The list of the most popular passwords in 2015 will leave you shaking your head. For instance, “123456”, “password”, and “starwars” were amongst the most frequently used passwords used last year. I know we are all challenged with trying to remember complex passwords, and I’m definitely not wishing for the days when users just wrote their passwords on sticky notes and put them on their monitors, but there has to be a better way.
Before you get overly confident that your security policies prohibit brain-dead passwords like “123456” and “password” and hence you are protected, take note that there is a sharp rise in criminals using stolen credentials to access accounts. The age old trick of using social engineering to gain access to passwords is still very effective. With one set of account credentials in hand, the attacker can see what doors can be opened that might lead to opportunities to compromise your organization’s internal network and computing systems—or one of your business partner’s systems.
With account credentials a prime target, it is time to revisit multi-factor authentication (MFA) and two-factor authentication. While two-factor authentication using hardware tokens has long been required for government agencies and many enterprises, users are asking for an improved experience. Organizations today are increasingly turning to new forms of MFA to stop attackers at the network and from reaching critical applications.
Fortunately, MFA solutions are becoming more secure, easier to use and deploy, and more affordable. There’s a new generation of biometrics, including fingerprint, retina scanning and photo selection that you can use directly from smartphones and tablets, which are going mainstream. Because of this, we expect to see greater adoption of MFA in financial services, healthcare, and other sectors that are under heavy attack. In fact, analysts are predicting a 17.7 percent compound annual growth from 2015 to 2020, making MFA a $9.6 billion market by 2020.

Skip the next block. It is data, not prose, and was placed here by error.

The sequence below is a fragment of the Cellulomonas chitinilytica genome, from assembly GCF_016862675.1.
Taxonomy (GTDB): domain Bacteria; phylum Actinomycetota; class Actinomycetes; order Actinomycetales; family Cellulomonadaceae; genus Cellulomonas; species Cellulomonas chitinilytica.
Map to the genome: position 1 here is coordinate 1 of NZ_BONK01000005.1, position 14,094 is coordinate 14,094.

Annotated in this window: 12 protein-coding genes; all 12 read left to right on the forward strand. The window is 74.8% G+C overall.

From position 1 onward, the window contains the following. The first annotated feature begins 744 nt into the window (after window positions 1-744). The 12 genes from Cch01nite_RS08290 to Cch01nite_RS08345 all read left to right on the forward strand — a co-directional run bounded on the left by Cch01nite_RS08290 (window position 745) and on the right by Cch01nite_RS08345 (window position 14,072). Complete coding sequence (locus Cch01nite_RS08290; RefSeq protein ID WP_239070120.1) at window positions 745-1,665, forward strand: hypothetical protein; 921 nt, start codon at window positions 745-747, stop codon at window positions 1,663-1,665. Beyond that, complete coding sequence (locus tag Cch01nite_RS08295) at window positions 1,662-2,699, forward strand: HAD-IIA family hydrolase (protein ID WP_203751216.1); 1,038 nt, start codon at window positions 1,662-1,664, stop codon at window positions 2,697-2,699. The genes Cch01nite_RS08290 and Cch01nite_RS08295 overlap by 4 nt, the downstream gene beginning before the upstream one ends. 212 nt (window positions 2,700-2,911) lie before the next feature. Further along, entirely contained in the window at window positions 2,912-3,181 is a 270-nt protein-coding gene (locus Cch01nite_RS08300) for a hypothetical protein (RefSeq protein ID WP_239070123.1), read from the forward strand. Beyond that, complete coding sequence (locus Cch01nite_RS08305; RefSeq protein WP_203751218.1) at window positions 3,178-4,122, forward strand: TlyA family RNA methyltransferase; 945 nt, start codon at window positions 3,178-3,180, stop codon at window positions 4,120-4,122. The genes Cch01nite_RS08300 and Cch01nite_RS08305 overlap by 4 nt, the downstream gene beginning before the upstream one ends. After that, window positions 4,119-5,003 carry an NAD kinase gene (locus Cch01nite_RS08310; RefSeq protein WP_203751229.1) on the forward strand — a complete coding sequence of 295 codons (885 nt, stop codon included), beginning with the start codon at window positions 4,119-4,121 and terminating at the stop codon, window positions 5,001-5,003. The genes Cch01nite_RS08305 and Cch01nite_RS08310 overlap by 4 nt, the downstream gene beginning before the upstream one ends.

Effective security requires an ecosystem of eyes and ears
Using authentication that’s stronger than username/password is just one piece of the security puzzle. Keeping today’s mobile workforce productive requires a security infrastructure that adapts as people use different devices and applications from different locations. Security and management tools need to be able to access and exchange relevant context and work together to ensure that security runs at the speed of business objectives.
That’s the driving force behind Aruba ClearPass Exchange, which is a core pillar of our Adaptive Trust Defense framework. The ClearPass Policy Manager provides profiling, authentication, and authorization of all users and devices and ClearPass Exchange provides the means to share contextual data among a wide range of IT systems so that all components operate as a fully integrated system to provide organizations with a coordinated defense.
For instance, ClearPass Exchange is helping us offer next generation MFA solutions in collaboration with our ecosystem partners. You can now enforce a second or even third factor of authentication based on location, device type, user, and other contextual information. The integrated workflows between ClearPass and our vendors are simple and seamless delivering a very promising user experience.
ClearPass exchange also makes it possible for our users to integrate ClearPass with firewalls to strengthen security on the edge. Integration with enterprise mobility management (EMM) systems can reveal important details about the manufacturer and model, encryption status and allowed applications on smartphones and tablets—making it possible to enforce more defined network-based policy decisions. Integration with notification systems means that IT staff is apprised of important security events by text, email or a phone call. And, security information and event management (SIEM) systems can leverage all user, device and authentication data in ClearPass to provide additional analysis and visibility.
In a later blog, I look forward to sharing more about the advanced use cases ClearPass exchange is enabling us to deliver that make it easy for our customers to integrate ClearPass with the industry’s leading security solutions.
Coming back to the topic of this note, we see strong adoption of MFA ahead. What are the plans for your organization?
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